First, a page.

The fluid dynamics associated with atmospheric disturbances cause the downstream air (ahead of the disturbance, before it arrives at a location) to rise, and the upstream air (behind the disturbance, i.e., after the disturbance has passed) to sink. If there is sufficient moisture in the area of rising air, clouds and precipitation may form. Necessary and sufficient moisture for precipitation is not based on the humidity outside our front door here at ground level. Rather, there must be sufficient moisture in at least two critical layers:
- First and foremost, high moisture content in the layer of rising air (depth varies)
- Relatively high moisture content between the ground and the cloud base
Since this discussion is about virga, we are only concerned with the second item and we will leave the topic of precipitation formation for another day. The second condition listed above requires the layer of air below cloud base to be sufficiently moist for precipitation falling from the clouds to make it all the way to the ground.
If the air below cloud base is very dry, precipitation will evaporate before reaching the ground (snowflakes sublimate; raindrops evaporate). To an observer on the ground, precipitation that is evaporating aloft will appear as streaks extending down from the cloud (see the first image). This is called virga.
Virga always makes rainfall forecasting very difficult, especially if the precipitation is light. Heavier precipitation can saturate the lower levels more quickly allowing the rain or snow to reach the surface.
Virga on Radar
- Distance to reflectivity is proportional to the altitude of evaporation/sublimation
- If approaching precipitation encircles the radar site but stops “approaching”, virga is confirmed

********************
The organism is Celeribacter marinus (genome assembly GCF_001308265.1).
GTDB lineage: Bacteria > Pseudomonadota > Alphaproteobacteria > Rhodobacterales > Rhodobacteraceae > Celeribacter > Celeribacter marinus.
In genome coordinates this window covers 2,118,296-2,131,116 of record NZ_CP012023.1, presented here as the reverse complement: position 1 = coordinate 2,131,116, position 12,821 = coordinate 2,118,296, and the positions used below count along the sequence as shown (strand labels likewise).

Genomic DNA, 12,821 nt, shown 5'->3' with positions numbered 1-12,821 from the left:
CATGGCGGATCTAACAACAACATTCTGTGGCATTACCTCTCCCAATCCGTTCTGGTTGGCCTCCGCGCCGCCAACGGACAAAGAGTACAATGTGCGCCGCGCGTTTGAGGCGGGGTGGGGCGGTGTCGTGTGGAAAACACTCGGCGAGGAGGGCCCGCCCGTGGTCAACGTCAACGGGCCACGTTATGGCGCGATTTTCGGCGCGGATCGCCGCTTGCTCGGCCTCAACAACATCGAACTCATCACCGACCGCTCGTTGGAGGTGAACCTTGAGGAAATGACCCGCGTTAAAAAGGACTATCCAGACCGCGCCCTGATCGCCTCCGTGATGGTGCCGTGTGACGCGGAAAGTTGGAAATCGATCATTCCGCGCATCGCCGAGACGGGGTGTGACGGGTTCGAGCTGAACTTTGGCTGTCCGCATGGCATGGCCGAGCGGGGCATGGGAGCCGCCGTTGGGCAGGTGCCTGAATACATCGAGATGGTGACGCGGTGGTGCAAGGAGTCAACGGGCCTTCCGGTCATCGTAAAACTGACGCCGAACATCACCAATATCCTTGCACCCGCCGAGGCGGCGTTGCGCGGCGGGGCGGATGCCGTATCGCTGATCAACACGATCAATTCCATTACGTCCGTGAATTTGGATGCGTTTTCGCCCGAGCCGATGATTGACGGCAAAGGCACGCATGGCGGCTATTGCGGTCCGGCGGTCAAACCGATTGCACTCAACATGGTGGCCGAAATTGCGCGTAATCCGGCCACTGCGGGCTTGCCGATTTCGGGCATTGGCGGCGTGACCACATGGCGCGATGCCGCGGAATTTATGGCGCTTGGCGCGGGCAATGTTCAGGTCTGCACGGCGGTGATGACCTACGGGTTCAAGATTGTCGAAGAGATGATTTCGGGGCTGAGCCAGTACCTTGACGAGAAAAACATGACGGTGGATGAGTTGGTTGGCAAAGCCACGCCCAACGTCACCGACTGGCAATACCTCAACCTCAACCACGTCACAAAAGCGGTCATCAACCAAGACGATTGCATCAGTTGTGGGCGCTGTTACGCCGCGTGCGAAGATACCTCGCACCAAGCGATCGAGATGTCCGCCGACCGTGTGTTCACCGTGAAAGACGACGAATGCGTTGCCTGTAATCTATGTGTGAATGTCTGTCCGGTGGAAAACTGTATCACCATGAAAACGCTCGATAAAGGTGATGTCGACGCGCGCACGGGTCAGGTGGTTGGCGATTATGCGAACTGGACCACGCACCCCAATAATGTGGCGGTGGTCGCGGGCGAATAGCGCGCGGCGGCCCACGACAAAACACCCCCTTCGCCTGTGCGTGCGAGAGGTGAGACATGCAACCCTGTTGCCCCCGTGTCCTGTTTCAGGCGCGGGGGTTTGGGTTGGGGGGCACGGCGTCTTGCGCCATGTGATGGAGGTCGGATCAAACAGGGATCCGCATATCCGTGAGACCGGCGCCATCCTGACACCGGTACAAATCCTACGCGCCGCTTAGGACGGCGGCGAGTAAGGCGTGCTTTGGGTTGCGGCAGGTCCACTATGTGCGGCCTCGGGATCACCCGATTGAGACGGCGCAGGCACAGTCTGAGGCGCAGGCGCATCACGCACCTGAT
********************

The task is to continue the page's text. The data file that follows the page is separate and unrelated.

- As precipitation gets closer to the ground, the reflectivity will get closer to the radar site
- Asymmetry in reflectivity around the radar site indicates varying altitudes of sublimation
When virga is occurring, you will see precipitation on radar, but the ground will be dry. You can throw the Frisbee, jog with your dog, and do any other normal outdoor activity while rain or snow falls above us. Airplanes will fly through it as they take off or land, and on some occasions, precipitation can reach the top of high-rise buildings, but not the sidewalk below. We can see virga streaks in the sky, which reminds us that the radar isn’t lying. It’s nothing new. Virga has been happening as long as there has been an atmosphere with a spectrum of vertical humidity stratification.
Many times, an entire storm system (upper-level disturbance) will pass overhead, generating virga, and nary a drop will land on the ground. We can forecast these events accurately most of the time. Forecasting becomes more complicated when there are uncertainties about how heavy the precipitation will be or how long it will last. These considerations are important for the following reasons:
- If the precipitation is heavy it can erode the dry layer from the top down
- If a disturbance moves slowly enough, it may provide a longer duration of precipitation which increases the probability that the dry layer will partially or completely erode. Some precipitation may eventually reach the ground.
- Dynamic processes can cause the dry layer to erode during the event (moisture advection from the Gulf of Mexico, for example)